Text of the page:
• In contrast, Roth IRAs do not provide immediate tax deductions on income funding the IRA, but investors pay no taxes later on qualified distributions. 
  • By opening multiple accounts, investors have more control over tax distribution and diversity for greater control over personal finances. 

Flexibility on Withdrawals

  • Similarly, different types of IRAs have different rules about withdrawals before retirement. 
  • Traditional IRAs allow penalty-free, pre-retirement distributions under specific circumstances and compel account owners to take mandatory minimum distributions after turning 70 1/2 years old. 
  • Roth IRAs are somewhat more liquid and allow distribution of contributions (not earnings) anytime for any reason without taxes or penalties.
  • Deciding which option is best becomes obsolete if you have diversified your retirement planning with both. 

Potentially More Insurance Coverage

  • Your IRAs are stored in a brokerage or bank that, should it ever fail, is insured through SIPC or FDIC. 
  • Each of these typically imposes a cap on their coverage, however, and having one account or multiples of one type of account may limit you to just that capped coverage. 
  • Alternatively, bolstering your investments in more than one type of IRA can double your insurance coverage as each IRA may be considered as separate entities and therefore separately insured. 

Investment Diversification

  • Adding more investment opportunities to your portfolio diversifies your investments. 
  • You can opt for some to be professionally managed, or set online stock trading through a brokerage firm. 
  • Ultimately, diversified investments are more stable investments. 

Simplified Estate Planning

  • Retirement planning can add to your estate planning as well.
  • When opening an IRA, naming beneficiaries is part of the process.
  • And while you can name more than one beneficiary on an IRA, opening multiple IRAs enables you to distribute your beneficiaries as well, and prevent disputes over your estate. 
  • As you can see, there are many advantages to opening multiple IRAs. But that doesn’t mean there aren’t downsides to weigh into your decision.

CONS 

More Accounts Means More Work

  • For starters, more IRAs require more management. 
  • That means more tax forms, privacy notices, and policy changes.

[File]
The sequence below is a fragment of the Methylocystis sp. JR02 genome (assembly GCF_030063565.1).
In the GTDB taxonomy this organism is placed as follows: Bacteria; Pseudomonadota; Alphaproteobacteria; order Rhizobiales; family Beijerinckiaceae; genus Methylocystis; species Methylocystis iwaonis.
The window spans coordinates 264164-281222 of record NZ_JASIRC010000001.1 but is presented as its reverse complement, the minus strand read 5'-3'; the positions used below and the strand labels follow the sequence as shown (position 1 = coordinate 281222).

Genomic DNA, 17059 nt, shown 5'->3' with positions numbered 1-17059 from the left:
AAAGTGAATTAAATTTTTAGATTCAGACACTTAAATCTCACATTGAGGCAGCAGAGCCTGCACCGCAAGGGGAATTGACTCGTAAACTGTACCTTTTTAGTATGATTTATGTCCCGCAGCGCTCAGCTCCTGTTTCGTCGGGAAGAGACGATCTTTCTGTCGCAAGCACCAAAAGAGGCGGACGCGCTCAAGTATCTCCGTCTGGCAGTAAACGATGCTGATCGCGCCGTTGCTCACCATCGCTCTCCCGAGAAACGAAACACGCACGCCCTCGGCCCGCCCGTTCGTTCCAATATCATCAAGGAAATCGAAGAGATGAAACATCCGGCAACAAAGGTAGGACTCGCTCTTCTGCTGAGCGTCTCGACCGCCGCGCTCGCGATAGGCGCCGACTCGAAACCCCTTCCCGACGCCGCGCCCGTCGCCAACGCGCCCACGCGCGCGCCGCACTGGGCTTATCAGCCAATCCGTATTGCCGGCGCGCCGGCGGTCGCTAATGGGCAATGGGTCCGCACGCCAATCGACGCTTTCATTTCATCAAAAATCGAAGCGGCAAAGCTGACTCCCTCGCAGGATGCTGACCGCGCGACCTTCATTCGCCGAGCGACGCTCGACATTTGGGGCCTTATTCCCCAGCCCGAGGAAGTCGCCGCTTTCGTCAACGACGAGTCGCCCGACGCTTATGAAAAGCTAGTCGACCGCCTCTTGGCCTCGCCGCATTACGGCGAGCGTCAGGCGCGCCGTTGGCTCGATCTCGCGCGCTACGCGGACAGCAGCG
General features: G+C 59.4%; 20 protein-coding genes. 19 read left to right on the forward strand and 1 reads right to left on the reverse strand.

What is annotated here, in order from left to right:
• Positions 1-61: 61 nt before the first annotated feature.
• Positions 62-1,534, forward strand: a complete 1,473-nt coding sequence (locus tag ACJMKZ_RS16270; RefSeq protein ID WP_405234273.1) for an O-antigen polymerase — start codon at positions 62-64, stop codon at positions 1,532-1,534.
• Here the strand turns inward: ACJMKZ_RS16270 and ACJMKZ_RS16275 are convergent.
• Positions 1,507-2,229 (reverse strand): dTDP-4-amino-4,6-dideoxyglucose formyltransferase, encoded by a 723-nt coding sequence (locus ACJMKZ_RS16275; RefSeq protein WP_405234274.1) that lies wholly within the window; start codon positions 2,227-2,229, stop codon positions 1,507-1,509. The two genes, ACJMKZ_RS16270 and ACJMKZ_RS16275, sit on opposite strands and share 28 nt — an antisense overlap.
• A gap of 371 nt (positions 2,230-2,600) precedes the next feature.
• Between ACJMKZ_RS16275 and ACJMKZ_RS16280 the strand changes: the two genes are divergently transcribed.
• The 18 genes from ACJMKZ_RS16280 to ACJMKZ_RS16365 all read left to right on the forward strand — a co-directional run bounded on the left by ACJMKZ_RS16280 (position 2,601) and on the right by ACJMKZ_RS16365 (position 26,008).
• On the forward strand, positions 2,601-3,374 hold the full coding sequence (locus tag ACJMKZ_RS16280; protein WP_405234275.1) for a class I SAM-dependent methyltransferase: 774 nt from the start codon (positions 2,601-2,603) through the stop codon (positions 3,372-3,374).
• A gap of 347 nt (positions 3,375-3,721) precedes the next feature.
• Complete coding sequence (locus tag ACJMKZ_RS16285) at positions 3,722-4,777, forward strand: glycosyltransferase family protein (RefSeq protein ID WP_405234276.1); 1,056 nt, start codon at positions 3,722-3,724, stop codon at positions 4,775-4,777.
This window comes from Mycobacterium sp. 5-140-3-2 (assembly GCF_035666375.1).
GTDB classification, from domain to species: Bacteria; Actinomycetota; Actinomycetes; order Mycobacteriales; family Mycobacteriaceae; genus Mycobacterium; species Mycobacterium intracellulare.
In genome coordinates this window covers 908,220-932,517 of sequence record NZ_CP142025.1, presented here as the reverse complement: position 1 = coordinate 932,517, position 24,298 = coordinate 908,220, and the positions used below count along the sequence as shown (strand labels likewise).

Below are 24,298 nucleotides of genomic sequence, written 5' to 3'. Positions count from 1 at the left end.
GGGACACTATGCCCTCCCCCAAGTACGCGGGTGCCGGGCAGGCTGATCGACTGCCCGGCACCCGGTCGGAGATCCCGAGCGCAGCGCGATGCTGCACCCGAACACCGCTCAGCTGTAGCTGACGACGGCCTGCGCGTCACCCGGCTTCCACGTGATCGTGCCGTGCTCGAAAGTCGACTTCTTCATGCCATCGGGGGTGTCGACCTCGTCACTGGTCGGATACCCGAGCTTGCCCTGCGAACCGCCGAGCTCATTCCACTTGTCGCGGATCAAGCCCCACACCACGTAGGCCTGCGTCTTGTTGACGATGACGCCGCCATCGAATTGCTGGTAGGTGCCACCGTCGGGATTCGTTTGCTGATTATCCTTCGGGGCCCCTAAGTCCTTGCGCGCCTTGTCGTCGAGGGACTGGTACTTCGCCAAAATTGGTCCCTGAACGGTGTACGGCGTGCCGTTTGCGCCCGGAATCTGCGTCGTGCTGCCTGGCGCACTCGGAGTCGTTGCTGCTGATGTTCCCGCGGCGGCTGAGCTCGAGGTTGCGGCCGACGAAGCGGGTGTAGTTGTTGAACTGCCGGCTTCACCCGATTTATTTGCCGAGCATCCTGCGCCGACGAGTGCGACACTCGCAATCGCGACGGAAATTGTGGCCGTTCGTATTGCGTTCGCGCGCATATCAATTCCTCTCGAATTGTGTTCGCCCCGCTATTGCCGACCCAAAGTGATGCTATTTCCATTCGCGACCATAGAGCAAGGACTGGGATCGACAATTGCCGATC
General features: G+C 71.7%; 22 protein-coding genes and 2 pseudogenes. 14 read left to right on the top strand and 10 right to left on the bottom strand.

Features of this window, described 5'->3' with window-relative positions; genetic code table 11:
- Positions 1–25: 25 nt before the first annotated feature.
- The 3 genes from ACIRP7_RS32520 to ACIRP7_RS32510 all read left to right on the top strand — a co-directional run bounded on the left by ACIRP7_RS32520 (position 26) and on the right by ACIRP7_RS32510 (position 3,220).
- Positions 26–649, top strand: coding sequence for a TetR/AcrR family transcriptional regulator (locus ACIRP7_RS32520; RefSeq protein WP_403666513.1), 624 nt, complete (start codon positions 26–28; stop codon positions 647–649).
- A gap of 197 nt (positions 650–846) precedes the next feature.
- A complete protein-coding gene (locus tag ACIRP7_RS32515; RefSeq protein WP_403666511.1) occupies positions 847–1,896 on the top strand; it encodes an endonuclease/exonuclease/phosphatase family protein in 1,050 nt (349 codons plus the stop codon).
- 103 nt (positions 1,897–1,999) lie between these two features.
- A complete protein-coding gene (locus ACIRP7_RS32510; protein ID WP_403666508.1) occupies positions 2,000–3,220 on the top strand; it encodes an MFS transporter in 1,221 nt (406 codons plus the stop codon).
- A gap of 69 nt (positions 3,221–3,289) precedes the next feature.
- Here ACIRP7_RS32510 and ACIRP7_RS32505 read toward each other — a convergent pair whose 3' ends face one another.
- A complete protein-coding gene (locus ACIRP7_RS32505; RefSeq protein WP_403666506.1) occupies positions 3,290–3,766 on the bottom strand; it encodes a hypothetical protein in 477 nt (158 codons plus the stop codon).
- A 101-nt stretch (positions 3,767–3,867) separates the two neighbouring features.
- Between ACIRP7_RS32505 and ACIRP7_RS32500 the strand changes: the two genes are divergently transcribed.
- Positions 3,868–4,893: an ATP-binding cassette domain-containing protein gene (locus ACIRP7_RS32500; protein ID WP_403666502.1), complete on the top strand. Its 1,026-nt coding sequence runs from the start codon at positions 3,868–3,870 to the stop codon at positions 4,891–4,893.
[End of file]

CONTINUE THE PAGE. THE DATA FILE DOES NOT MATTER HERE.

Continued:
• There is also a limit to what you can contribute to your IRAs, even when you have multiple IRAs. 
  • That means that opening more IRAs requires that you properly account to make sure you don’t exceed your overall contribution limit. 
  • There are no limits to the number of IRAs you have, but there are still limits to what you can contribute.

What is a Self-Directed IRA?

Whether it’s a Traditional IRA or a Roth IRA, a Self-Directed IRA (SDIRA), gives you all the tax advantages of an IRA with the freedom and flexibility of a wider array of investment instruments. The opportunity to take control of your financial future with greater asset diversification is one reason to invest in a self-directed IRA.

  • Regular IRAs allow investments in stocks, bonds, mutual funds, ETFs, and CDs. 
  • With a self-directed IRA, your investment options increase to include real estate, tax lien certificates, private market securities, promissory notes, and other investment opportunities. 
  • Building wealth with the tax advantages of an IRA while diversifying your retirement investment fund allows you to seek higher returns than a regular IRA. 
  • Higher yields and less volatility are another advantage of an SDIRA.

There are restrictions on what is permissible within IRS guidelines for an SDIRA. 

  • For example, you cannot borrow money from your SDIRA, sell the property to it, or enter into deals with relatives for it. 
  • You should also know that your IRA custodian cannot provide investment advice. 
  • Your IRA custodian can and should advise you of all prohibited transactions for your SDIRA.

The annual contribution limits are the same as a regular IRA: for those below the age of 50, $6000, and those older than 50, $7000. With the current and future problems with pensions, health care, Social Security, and other government programs, it is more important than ever to have a solid foundation for your financial future.

Quest Trust Company IRA Specialists can answer your questions about an SDIRA. Consider the benefits of an SDIRA with Quest Trust Company as your custodian: 

  • While most companies have only one option for your SDIRA, Quest Trust Company offers seven. 
  • Quest, there is no minimum cash balance. 
  • Transaction processing can exceed over two weeks with some companies; Quest processes transactions within 24-48 hours.

Quest offers the following for FREE (Other companies charge a fee for all of the following items):

  1. Expedited Services
  2. Processing Incoming Wires
  3. Processing Incoming Checks
  4. Roth Conversions
  5. Re-Characterizations
  6. Change Account Type Fee
  7. Certified Mail Fee
  8. Paper Statement Fee
  9. Distribution Processing
  10. Required Minimum Cash Balance (No minimum cash balance)